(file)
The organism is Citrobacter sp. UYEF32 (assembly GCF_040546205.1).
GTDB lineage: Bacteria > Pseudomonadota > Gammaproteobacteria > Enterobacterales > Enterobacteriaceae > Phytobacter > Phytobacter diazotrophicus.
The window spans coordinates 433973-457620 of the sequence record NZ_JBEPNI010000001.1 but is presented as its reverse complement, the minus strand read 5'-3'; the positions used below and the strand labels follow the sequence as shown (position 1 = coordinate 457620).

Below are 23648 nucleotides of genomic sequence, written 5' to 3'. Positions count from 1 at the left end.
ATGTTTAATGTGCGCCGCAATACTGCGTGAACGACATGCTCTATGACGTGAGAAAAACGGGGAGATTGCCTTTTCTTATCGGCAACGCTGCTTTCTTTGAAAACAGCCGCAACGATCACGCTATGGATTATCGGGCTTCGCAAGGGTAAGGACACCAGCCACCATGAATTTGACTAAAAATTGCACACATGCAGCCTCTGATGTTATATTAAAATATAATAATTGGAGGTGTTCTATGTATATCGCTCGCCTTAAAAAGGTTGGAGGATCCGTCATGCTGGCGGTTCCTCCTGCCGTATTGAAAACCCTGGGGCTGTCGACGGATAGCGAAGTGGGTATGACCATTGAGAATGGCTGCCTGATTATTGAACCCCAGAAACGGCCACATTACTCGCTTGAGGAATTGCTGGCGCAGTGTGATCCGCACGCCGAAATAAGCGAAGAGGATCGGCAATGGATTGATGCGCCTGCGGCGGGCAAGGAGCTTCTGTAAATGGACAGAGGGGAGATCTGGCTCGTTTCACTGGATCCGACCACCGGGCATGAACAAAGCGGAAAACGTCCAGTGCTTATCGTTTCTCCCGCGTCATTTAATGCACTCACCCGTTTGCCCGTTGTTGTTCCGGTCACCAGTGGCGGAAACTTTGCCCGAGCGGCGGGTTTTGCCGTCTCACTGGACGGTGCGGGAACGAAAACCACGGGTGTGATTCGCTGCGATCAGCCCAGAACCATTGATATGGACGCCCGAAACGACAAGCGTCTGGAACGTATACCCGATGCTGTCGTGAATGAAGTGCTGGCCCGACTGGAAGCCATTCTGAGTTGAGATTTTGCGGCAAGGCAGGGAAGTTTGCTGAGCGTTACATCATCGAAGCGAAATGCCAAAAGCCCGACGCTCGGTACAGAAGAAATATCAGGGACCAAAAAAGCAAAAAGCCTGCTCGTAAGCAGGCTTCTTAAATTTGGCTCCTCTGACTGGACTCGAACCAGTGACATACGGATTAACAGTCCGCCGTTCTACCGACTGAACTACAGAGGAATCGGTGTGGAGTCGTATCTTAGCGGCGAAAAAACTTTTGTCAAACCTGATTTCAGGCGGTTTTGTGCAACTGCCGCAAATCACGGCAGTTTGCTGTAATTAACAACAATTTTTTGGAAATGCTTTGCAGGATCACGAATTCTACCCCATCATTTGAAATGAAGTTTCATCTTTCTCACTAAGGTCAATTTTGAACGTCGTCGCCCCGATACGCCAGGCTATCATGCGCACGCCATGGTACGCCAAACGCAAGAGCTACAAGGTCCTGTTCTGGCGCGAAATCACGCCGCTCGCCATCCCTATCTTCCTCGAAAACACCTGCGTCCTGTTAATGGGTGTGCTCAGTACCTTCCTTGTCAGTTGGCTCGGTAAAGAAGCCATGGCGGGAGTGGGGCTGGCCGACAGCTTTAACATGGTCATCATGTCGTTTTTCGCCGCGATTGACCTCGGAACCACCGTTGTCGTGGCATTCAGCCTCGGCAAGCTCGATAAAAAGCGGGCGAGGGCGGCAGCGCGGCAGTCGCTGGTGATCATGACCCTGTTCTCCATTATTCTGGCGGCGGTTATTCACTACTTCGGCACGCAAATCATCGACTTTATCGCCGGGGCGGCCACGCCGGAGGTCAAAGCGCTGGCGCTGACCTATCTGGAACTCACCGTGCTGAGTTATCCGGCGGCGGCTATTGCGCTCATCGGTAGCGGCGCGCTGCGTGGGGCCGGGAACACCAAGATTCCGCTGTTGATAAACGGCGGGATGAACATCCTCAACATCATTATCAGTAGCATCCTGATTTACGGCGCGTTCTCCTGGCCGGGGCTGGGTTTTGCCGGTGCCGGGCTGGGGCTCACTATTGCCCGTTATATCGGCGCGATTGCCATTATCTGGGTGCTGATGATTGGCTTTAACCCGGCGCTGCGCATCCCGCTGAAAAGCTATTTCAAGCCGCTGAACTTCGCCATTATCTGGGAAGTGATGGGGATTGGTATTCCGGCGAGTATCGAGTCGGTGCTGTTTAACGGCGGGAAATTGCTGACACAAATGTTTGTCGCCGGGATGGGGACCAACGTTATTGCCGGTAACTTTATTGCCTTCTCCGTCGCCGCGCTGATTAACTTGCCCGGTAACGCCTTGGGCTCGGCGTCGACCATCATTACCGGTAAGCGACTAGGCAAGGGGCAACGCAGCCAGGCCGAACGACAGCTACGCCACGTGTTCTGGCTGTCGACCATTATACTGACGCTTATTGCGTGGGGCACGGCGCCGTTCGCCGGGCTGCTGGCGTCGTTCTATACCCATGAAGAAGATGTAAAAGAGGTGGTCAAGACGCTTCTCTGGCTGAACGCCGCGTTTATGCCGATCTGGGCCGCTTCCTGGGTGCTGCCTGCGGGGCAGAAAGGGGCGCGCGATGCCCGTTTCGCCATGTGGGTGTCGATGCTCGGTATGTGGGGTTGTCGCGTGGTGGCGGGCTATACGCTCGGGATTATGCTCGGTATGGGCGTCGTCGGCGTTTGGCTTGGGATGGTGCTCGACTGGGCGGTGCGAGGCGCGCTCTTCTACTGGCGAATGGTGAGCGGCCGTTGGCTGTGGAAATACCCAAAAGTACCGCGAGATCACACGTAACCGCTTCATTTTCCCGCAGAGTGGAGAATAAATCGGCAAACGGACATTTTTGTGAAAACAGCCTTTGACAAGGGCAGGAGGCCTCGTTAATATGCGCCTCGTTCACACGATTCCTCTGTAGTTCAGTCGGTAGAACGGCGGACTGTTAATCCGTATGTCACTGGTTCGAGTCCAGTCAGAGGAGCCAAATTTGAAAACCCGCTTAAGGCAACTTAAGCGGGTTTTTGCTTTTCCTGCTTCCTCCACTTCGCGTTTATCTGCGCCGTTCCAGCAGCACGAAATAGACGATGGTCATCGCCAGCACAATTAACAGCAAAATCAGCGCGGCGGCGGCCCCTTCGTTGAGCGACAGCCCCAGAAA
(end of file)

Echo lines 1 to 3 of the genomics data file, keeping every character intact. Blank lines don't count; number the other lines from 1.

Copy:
The organism is Citrobacter sp. UYEF32 (assembly GCF_040546205.1).
GTDB lineage: Bacteria > Pseudomonadota > Gammaproteobacteria > Enterobacterales > Enterobacteriaceae > Phytobacter > Phytobacter diazotrophicus.
The window spans coordinates 433973-457620 of the sequence record NZ_JBEPNI010000001.1 but is presented as its reverse complement, the minus strand read 5'-3'; the positions used below and the strand labels follow the sequence as shown (position 1 = coordinate 457620).